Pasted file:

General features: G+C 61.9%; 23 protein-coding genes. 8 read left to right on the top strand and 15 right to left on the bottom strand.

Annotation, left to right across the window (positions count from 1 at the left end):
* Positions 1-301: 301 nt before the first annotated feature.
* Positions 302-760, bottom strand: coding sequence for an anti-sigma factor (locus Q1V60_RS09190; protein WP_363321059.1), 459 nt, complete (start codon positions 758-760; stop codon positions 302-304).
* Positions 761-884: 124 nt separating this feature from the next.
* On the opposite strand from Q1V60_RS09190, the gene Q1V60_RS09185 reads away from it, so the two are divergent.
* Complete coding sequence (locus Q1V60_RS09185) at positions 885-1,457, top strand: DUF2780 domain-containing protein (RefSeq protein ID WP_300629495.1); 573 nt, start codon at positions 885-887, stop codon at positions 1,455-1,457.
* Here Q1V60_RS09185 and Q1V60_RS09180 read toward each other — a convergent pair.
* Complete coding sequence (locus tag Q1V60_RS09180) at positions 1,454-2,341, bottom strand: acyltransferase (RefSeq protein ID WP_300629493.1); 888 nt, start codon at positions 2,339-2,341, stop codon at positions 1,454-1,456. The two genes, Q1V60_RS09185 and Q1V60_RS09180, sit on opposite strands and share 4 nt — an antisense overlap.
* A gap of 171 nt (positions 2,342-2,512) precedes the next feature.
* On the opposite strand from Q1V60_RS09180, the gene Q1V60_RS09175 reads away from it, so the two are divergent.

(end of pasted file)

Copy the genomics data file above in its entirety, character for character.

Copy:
General features: G+C 61.9%; 23 protein-coding genes. 8 read left to right on the top strand and 15 right to left on the bottom strand.

Annotation, left to right across the window (positions count from 1 at the left end):
* Positions 1-301: 301 nt before the first annotated feature.
* Positions 302-760, bottom strand: coding sequence for an anti-sigma factor (locus Q1V60_RS09190; protein WP_363321059.1), 459 nt, complete (start codon positions 758-760; stop codon positions 302-304).
* Positions 761-884: 124 nt separating this feature from the next.
* On the opposite strand from Q1V60_RS09190, the gene Q1V60_RS09185 reads away from it, so the two are divergent.
* Complete coding sequence (locus Q1V60_RS09185) at positions 885-1,457, top strand: DUF2780 domain-containing protein (RefSeq protein ID WP_300629495.1); 573 nt, start codon at positions 885-887, stop codon at positions 1,455-1,457.
* Here Q1V60_RS09185 and Q1V60_RS09180 read toward each other — a convergent pair.
* Complete coding sequence (locus tag Q1V60_RS09180) at positions 1,454-2,341, bottom strand: acyltransferase (RefSeq protein ID WP_300629493.1); 888 nt, start codon at positions 2,339-2,341, stop codon at positions 1,454-1,456. The two genes, Q1V60_RS09185 and Q1V60_RS09180, sit on opposite strands and share 4 nt — an antisense overlap.
* A gap of 171 nt (positions 2,342-2,512) precedes the next feature.
* On the opposite strand from Q1V60_RS09180, the gene Q1V60_RS09175 reads away from it, so the two are divergent.